The digital era has made it easier than ever to share information. While legal and practical concerns may still create hurdles to international R&D collaboration, digital platforms and tools have improved our ability to share information.
For example, artificial intelligence is improving the ability of clinical trial managers and researchers to better collect and analyze data, reducing cycle times and improving productivity and outcomes, write Deloitte researchers Karen Taylor, Francesca Properzi and Maria Joao Cruz.
One particularly promising use for artificial intelligence in the international clinical trial field is in maximizing the value of real-world data. While RWD has become easier to collect in recent years, analyzing it has posed a challenge for research teams.
Using the right tools, however, can maximize the value of RWD when the AI is used within the right digital infrastructure. “Unlocking RWD using predictive AI models and analytics tools can accelerate the understanding of diseases, identify suitable patients and key investigators to inform site selection, and support novel clinical study designs,” write Taylor, Properzi and Cruz.
Because AI can be embedded within a digital platform or program, its ability to analyze data and spot patterns can be made available to all the partners in a pharmaceutical R&D collaboration, regardless of their physical location.
Building R&D partnerships across national borders is essential not only for pharmaceutical research, but also for populations who may otherwise struggle to obtain the medications they need to fight pressing local problems.
“Efforts to enhance research capacity, exchange know-how, standardize data collection, and share results rapidly are critical to developing and deploying the tools we need to protect health workers and communities in low- and middle-income countries,” says Professor Nicholas J. White, chair of the scientific research committee for the Drugs for Neglected Diseases Initiative.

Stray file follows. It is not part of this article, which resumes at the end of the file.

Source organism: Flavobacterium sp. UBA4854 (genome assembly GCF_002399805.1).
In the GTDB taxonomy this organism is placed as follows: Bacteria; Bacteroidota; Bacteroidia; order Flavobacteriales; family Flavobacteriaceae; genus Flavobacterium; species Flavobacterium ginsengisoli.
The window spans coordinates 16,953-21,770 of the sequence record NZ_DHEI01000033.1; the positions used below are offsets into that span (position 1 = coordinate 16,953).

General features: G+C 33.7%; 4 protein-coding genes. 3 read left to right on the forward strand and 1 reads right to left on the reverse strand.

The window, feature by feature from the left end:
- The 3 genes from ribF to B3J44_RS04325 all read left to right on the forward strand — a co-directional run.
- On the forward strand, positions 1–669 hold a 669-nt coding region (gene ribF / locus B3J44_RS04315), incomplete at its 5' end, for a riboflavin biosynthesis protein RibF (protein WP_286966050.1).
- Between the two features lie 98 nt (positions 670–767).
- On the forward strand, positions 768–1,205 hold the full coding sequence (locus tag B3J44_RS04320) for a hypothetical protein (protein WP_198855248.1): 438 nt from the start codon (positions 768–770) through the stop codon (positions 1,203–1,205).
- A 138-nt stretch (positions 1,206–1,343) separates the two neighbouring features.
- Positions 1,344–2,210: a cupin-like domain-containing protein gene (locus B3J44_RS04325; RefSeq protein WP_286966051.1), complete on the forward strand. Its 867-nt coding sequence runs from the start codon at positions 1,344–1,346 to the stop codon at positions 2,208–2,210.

Such initiatives are critical to transnational collaboration on pharmaceutical clinical trials worldwide. When the race for a COVID-19 vaccine began, the need for digital collaboration initiatives became urgent.
“With hundreds of clinical trials for potential coronavirus therapies in the works—and even more in development—concerns have mounted about the emergence of conflicting data, useless results, and wasted efforts from multiple overlapping efforts,” writes Jill Wechsler, the Washington editor at Applied Clinical Trials.
Partnerships that coordinate research and make information available through digital platforms can reduce certain risks by creating transparency. When researchers can examine one another’s work and data, regardless of their global location, they can better coordinate their efforts, understand conflicting data and avoid unnecessarily duplicating studies or results.
When digital tools are employed in the service of R&D partnerships, both pharmaceutical companies and patients benefit. Although COVID-19 has devastated lives worldwide, pressure from the pandemic has also created a new commitment within the research community to streamline international collaboration.
“We are working on an equal footing and shared basis with other interested bodies across the board to find solutions so that safe and effective treatments can be accessible for all those in need — wherever and whoever they might be,” says Thomas Cueni, director general of the International Federation of Pharmaceutical Manufacturers & Associations, which has taken a key role in promoting international pharmaceutical R&D collaborations.
The need for a strong pandemic response has accelerated demands for international pharmaceutical research and development, but it has not eliminated key challenges. By embracing digital tools and techniques for gathering, analyzing and sharing data, pharmaceutical companies can facilitate cross-border R&D to fight COVID-19 and other diseases.